Renowned American psychologist, Abraham Maslow, noted that a person’s final level of psychological development is achieved when all basic and mental needs are fulfilled and the “actualization” of a person’s full personal potential takes place. Examples of self-actualization include the ability to express one’s creativity, pursue spiritual enlightenment and knowledge, and contribute meaningfully to society. In order to achieve this self-actualization, however, one’s basic needs – food, security, shelter, belongingness – must be first met. When we live lives that are different from our true nature and capabilities, we are less likely to be satisfied as compared to those whose goals and lives are in harmony.
I have always been partial to the idea of striving for self-actualization as opposed to seeking some abstract notion of happiness. Happiness, as far as I am concerned, is fleeting. It is unsustainable in an ever-changing world with constant demands. In this way, my objective in relationships has never been to be with someone who has made me happy per se. Rather, the litmus test includes: Is there mutual passion and desire to understand? Can we see the beauty and potential in each other? Do we seek to own the other or can we love so fiercely that we can set each other free to choose rather than bow down to obligatory actions?
This is a complex analysis, no doubt, fraught with potential pit falls. For example, it leaves me vulnerable to affective forecasting error: the belief that future positive and negative effects will have a bigger impact on my future happiness than they actually will. Essentially, there is no way to guarantee that my future self will be happy with my present self’s decision making. But I take solace in Maslow’s belief that ultimately people are essentially motivated to realize their full potential. It’s what drives them to make the day-to-day decisions, and dream about future goals. And to this end, if I can be in a partnership with someone who also seeks to realize themselves completely, who allows me to do the same, I think that is the beginning of the greatest love story ever.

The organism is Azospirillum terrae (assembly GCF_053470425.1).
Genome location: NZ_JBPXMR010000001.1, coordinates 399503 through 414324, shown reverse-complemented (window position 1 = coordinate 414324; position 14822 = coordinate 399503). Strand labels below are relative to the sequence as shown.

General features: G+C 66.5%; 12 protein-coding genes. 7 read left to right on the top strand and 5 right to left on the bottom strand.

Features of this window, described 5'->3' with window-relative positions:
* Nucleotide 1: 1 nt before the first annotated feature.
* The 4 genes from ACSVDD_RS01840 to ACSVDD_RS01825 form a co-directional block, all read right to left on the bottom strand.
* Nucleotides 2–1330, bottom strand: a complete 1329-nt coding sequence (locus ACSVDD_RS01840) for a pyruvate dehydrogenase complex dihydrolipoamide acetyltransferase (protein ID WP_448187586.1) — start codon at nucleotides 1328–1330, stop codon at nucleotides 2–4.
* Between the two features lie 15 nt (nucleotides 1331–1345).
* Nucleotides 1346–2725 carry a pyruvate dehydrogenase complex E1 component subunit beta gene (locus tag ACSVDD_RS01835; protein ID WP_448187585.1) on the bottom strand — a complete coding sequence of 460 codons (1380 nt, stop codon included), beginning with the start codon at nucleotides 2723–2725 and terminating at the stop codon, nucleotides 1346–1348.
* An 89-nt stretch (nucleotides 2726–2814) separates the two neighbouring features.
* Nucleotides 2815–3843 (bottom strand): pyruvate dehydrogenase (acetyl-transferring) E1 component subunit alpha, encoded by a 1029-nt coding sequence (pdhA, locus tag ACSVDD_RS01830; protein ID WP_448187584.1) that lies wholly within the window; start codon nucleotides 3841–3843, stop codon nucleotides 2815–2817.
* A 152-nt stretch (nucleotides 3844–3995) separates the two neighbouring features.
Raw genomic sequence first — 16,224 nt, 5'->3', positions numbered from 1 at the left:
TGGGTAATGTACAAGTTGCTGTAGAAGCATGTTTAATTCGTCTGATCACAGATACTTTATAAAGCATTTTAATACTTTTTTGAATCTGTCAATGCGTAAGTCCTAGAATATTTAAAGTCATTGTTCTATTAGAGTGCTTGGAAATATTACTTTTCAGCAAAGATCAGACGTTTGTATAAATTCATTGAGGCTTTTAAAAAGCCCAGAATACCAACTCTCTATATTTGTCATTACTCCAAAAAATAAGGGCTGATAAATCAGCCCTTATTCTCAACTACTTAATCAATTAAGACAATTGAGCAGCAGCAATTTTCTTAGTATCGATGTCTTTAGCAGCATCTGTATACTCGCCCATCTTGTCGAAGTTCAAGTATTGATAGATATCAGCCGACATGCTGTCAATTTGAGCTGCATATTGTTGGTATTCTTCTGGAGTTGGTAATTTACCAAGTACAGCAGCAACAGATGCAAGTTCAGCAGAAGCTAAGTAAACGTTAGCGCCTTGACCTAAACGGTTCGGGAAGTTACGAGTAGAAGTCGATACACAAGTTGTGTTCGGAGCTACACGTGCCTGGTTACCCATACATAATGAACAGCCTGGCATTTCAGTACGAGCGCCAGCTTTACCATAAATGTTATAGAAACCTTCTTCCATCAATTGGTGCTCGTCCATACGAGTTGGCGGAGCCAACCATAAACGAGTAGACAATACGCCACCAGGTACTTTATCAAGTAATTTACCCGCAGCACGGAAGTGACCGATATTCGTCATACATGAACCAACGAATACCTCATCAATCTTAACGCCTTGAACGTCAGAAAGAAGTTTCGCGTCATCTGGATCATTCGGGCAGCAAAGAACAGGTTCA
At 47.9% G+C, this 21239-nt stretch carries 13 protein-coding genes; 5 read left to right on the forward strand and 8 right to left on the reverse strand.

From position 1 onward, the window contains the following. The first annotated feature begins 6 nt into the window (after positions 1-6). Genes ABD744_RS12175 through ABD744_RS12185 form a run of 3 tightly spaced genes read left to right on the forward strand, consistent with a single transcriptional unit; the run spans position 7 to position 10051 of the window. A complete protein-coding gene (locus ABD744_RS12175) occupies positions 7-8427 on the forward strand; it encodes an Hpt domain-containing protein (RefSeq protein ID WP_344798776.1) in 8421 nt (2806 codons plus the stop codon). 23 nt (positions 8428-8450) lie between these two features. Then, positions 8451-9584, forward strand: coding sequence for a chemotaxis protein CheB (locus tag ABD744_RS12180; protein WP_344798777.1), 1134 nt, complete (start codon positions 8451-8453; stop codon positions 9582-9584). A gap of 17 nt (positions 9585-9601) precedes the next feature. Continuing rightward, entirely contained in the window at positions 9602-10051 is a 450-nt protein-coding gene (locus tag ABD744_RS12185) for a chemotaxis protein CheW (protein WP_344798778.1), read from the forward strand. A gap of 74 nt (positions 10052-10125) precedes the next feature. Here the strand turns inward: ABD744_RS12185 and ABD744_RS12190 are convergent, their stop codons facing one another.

But what does it mean to live a life seeking self-actualization? Researchers say it includes the following: being able to judge situations correctly and honestly; accepting mine and other’s shortcomings (with humor and tolerance); relying on my own experiences to form opinions and not being swayed by questionable cultural values; embracing a spontaneous way of living despite what others may want; finding tasks that take me beyond myself to contribute to a greater good; striving for autonomy in thought, deed, and word; appreciating the world around me; finding comfort in solitude while being socially compassionate; nurturing close relationships; and lastly, forging deep, loving bonds.
This last one — the development of loving bonds — for me requires kindness and intelligence, both on my part and in my beloved. When those two elements are absent, suspicion, hostility, and anger invariably rear their ugly head despite our best of intentions. I really believe that kindness goes a long way in staving off broken dishes, slammed doors, cold shoulders, and lonely nights.
Ultimately, I may not always have made the best choices for my future happiness, but prescience about our future selves is a complicated, if not impossible matter for most people. However, I am hopeful if I start from a place of kindness and intelligence, I can, to paraphrase Tom and Schmidt:
Find four limbs of a tree,
build four walls and a floor,
bind it over with leaves,
and run inside with you to stay.
Then we can let it rain,
we’ll not feel it
if it never stops at all.
within our own four walls…
I know that the question of “Does this person make me happy?” is a much simpler analysis. And perhaps if I were a simpler person, this would satisfy me. But it doesn’t. And honestly, I’d rather be alone in a corner with a puppy and a goldfish then deny my chocolaty, complex, actualized-seeking spirit.